AHRQ’s Commitment to Meeting Unmet Needs in the Healthcare System

By Gopal Khanna, M.B.A., Director of AHRQ
Twitter: @AHRQNews

The healthcare landscape is facing dramatic changes. Transformation is being driven by unprecedented mergers and acquisitions, new technologies in the marketplace, and the volume, variety, and velocity of available data. Change is occurring with phenomenal speed across the healthcare ecosystem.

We must harness this change to address the serious health challenges we continue to face. There continues to be dramatic growth in the number of patients with multiple chronic conditions—25 percent of all Americans and a whopping 80 percent of people over 80. Estimates suggest one in five Americans will be 65 and older in 2030.

While death rates attributable to cardiovascular disease and cancer are falling, the average life expectancy of Americans has begun to decrease. We are challenged by new epidemics of obesity and substance abuse. As the AHRQ National Healthcare Quality and Disparities Report documents, our Nation still faces substantial disparities in health and healthcare.

Another significant issue continuing to plague healthcare is persistent threats to patient safety—115 safety events still occur for every 1,000 hospitalizations in the United States, costing $6,000 – $20,000 per event. While AHRQ recently was able to document continued national improvement in the rate of hospital-acquired conditions, more progress is needed. An emerging concern is diagnostic errors. An estimated 12 million people each year are affected by diagnostic errors, with approximately 4 million suffering serious harm. Improving diagnosis will not only improve quality and safety, it has the potential to improve the value of care as well.

Tackling any one of these challenges is a tall order, not only for physicians, nurses, and other providers, but also for Federal, State, and local policymakers, who are trying to make qualitative and quantitative policy decisions in the absence of reliable, integrated, and accessible information. Together, all of these create not only a potential perfect storm in the healthcare service delivery ecosystem, but potential opportunities for system-wide solutions as well.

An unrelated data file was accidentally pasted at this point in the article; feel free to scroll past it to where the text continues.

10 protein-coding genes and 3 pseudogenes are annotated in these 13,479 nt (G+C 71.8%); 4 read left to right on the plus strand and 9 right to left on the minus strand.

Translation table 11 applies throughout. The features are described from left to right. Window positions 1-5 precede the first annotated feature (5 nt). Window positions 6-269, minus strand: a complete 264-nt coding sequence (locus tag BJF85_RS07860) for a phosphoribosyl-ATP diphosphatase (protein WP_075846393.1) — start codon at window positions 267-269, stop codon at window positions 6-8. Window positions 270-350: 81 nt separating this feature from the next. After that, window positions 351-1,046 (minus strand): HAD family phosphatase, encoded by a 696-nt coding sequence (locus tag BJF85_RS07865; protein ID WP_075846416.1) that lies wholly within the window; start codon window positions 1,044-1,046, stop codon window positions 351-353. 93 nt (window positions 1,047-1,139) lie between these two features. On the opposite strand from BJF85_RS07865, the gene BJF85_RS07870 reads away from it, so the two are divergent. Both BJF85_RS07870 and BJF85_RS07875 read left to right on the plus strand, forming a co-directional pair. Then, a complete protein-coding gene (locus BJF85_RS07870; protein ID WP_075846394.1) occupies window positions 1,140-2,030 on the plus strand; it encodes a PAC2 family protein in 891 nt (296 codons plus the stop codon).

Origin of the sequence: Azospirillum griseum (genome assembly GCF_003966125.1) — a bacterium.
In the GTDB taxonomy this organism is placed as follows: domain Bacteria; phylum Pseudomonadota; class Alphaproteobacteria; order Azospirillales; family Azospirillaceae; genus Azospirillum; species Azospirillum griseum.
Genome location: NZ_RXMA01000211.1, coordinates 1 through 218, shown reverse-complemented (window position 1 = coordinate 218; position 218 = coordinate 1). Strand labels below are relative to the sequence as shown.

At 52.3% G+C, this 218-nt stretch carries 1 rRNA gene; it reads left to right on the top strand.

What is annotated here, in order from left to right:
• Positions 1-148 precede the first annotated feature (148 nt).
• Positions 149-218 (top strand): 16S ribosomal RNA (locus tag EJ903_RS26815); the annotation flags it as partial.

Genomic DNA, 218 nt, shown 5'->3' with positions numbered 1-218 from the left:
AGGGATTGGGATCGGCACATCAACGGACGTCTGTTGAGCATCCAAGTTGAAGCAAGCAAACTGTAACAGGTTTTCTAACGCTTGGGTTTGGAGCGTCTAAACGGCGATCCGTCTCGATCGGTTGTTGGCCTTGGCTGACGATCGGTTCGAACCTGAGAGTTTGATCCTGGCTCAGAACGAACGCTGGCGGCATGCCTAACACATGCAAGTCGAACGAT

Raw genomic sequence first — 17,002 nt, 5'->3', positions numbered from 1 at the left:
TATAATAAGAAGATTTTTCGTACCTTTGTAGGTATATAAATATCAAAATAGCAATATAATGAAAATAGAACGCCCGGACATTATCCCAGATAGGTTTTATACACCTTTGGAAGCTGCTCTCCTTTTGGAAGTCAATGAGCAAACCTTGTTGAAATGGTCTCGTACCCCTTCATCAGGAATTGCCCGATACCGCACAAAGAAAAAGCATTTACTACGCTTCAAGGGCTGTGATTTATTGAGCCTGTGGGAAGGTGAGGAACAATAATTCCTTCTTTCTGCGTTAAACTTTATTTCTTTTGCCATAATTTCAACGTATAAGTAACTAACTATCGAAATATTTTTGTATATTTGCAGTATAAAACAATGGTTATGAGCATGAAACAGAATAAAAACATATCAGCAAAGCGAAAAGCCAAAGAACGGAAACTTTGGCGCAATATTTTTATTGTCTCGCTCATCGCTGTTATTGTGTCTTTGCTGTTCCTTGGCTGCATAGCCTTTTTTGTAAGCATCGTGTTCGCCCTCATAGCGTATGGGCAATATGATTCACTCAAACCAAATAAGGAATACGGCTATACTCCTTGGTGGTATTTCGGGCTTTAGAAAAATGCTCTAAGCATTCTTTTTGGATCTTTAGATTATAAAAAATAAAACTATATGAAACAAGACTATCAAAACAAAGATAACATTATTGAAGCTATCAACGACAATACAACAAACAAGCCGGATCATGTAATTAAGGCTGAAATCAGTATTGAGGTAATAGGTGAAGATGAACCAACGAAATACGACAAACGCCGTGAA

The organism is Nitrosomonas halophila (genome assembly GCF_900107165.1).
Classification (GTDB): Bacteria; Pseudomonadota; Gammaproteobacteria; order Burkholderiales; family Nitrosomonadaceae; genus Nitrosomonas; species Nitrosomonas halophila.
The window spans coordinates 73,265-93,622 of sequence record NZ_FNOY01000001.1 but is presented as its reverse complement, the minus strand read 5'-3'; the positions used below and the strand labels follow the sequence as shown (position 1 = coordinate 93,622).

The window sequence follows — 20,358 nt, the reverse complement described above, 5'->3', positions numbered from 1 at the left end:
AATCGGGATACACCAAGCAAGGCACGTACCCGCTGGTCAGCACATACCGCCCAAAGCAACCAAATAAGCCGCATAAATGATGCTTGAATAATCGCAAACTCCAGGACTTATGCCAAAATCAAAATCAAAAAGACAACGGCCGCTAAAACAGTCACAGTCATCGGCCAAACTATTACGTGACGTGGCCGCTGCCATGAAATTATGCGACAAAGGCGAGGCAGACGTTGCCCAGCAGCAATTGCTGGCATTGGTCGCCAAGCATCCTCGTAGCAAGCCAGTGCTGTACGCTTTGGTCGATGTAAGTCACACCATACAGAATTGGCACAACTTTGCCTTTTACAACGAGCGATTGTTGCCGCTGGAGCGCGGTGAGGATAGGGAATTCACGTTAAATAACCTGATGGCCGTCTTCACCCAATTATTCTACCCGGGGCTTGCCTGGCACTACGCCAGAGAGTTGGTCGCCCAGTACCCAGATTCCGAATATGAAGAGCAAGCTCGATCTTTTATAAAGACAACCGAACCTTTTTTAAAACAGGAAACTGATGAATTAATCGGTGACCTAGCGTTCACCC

One of my priorities as AHRQ director has been to meet with Department of Health and Human Services leadership, healthcare professionals, researchers, technologists, innovators, disruptors, and State and local policymakers to learn about their unmet needs and what will help them to succeed.

As a result, I have guided AHRQ’s staff in honing the Agency’s core competencies in health systems research, practice improvement, and data and analytics to focus on the systemic unmet needs in our health care ecosystem. This underscores AHRQ’s commitment to helping our partners address these challenges, and improve the quality, safety, and value of health care.

Moving into 2019 and beyond, AHRQ will continue our focus on helping to meet the unmet research needs in the healthcare service delivery system and ensure that the patient is at the center of those efforts.

It is important to note that any efforts to address unmet needs must take advantage of the evolving digital world in which we live. This requires AHRQ, our stakeholders in health systems research, and our customers to rethink and reimagine how the application of science and research will make the delivery of care safer, higher quality, higher value, and more whole-person centered to improve the lives of patients in the future.

I am very excited about our continued focus on the unmet improvement needs across the healthcare delivery continuum and the impact it can have on us achieving AHRQ’s true mission: to improve the lives of patients.

This article was originally published on AHRQ Views Blog and is republished here with permission.